Game Development Reference
Iyz += Element[i].fMass * (Element[i].vCGCoords.y *
// Finally, set up the airplane's mass and its inertia matrix and take the
// inverse of the inertia matrix.
Airplane.fMass = mass;
Airplane.mInertia.e11 = Ixx;
Airplane.mInertia.e12 = -Ixy;
Airplane.mInertia.e13 = -Ixz;
Airplane.mInertia.e21 = -Ixy;
Airplane.mInertia.e22 = Iyy;
Airplane.mInertia.e23 = -Iyz;
Airplane.mInertia.e31 = -Ixz;
Airplane.mInertia.e32 = -Iyz;
Airplane.mInertia.e33 = Izz;
Airplane.mInertiaInverse = Airplane.mInertia.Inverse();
Among other things, this function essentially completes step 1 (and part of step 2) of
our modeling method: discretize the airplane into a number of smaller pieces, each with
its own mass and lift and drag properties. For this model we chose to use eight pieces,
or elements, to describe the aircraft. Our comments at the beginning of the function
explain what each element represents.
The very first thing this function does is initialize the elements with the properties that
we've defined to approximate the aircraft. Each element is given a mass, a set of design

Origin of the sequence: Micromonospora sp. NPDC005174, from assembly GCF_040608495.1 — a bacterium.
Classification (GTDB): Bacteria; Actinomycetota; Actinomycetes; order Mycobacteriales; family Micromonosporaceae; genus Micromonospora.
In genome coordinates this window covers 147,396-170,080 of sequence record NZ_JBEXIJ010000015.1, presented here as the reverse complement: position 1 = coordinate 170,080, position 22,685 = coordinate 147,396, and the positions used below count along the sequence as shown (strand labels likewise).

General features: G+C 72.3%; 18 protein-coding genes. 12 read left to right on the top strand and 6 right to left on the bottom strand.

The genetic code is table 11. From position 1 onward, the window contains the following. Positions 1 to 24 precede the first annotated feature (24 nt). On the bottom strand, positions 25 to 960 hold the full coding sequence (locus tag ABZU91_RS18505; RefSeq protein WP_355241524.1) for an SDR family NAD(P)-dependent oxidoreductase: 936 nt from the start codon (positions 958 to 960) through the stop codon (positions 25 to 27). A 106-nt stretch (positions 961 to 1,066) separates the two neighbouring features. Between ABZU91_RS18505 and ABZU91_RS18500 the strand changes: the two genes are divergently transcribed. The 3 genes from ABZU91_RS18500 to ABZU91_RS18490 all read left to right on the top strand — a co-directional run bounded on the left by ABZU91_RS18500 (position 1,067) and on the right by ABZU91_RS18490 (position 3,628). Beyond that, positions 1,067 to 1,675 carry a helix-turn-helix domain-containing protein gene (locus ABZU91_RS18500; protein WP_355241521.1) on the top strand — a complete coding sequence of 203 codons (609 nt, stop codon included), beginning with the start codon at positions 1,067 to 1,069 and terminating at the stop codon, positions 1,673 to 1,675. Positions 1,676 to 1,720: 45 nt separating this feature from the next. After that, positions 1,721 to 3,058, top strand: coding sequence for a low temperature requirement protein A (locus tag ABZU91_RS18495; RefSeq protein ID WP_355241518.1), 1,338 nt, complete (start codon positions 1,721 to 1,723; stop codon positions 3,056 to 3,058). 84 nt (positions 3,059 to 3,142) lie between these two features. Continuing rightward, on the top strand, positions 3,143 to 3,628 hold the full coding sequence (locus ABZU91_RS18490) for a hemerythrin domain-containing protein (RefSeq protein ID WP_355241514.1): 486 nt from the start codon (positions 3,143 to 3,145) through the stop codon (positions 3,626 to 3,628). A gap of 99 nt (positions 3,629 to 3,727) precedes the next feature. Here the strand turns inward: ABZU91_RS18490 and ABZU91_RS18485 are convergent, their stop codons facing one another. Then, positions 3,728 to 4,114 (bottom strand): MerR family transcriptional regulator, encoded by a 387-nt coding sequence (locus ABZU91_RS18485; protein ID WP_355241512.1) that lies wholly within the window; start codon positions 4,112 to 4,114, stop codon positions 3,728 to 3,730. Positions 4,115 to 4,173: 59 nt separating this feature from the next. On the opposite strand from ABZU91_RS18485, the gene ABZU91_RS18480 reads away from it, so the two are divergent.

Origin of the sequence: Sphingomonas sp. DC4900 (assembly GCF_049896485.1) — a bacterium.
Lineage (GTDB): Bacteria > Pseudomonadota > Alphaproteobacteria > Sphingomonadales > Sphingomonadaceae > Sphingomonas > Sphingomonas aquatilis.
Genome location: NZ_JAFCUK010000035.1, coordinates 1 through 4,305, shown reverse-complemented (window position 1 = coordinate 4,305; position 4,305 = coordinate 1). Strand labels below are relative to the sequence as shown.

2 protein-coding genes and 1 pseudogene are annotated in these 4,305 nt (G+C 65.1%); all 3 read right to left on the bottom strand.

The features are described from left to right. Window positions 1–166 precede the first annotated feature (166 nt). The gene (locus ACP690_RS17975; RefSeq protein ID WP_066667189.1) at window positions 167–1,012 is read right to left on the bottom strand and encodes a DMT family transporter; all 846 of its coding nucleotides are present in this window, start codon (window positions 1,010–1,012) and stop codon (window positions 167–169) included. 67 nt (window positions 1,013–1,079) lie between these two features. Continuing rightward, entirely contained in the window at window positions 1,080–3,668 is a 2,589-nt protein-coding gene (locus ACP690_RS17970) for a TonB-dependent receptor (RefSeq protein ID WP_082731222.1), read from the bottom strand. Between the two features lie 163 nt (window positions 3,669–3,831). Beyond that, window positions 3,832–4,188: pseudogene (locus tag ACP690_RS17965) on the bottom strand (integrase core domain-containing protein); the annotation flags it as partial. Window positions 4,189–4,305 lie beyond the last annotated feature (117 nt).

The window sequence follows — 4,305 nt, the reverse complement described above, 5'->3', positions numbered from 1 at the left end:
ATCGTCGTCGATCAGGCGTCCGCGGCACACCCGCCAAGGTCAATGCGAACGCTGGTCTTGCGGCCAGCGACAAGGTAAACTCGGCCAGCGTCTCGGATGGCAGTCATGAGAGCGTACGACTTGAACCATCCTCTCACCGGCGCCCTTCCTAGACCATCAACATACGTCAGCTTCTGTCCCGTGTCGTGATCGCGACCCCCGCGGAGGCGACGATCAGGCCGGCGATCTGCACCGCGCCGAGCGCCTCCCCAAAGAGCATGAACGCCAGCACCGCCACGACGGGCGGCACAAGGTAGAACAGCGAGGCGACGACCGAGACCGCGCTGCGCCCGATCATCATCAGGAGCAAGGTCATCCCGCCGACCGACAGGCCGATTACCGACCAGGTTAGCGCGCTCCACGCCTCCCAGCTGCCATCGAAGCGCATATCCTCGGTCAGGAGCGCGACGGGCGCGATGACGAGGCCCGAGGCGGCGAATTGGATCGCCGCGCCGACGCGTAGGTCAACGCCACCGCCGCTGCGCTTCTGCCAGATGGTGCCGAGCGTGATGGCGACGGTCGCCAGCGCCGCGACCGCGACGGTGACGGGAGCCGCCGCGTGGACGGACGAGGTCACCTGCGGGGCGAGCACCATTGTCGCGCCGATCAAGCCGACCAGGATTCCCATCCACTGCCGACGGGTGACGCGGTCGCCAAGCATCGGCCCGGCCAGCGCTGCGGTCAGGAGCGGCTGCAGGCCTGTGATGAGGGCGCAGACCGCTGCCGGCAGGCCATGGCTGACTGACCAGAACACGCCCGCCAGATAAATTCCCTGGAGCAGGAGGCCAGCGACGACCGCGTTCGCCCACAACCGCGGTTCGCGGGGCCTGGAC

coordinates to its center of mass, a set of moments of inertia about each element's center
of mass, an initial incidence angle, a planform area, and a dihedral angle .
The design coordinates are the coordinates of the element with respect to an origin
located at the very tip of the aircraft's tail, on its centerline and at its baseline. The x-axis
of this system points toward the nose of the aircraft, while the y-axis points toward the
port side. The z-axis points up. You have to set up your elements in this design coordinate
system first because you don't yet know the location of the whole aircraft's center of
mass, which is the combined center of mass of all of the elements. Ultimately, you want
each element referenced from the combined center of mass because it's the center of
mass that you'll track during the simulation.
The dihedral angle is the angle about the x-axis at which the element is initially set. For
our model, all of the elements have a 0 dihedral angle; that is, they are horizontal, except
for the tail rudder, which has a 90° dihedral since it is oriented vertically.
After we've set up the elements, the first calculation that this function performs is to
find the unit normal vector to each element's surface based on the element's incidence
and dihedral angles. You need this direction vector to help calculate the angle of attack
between the airflow and the element.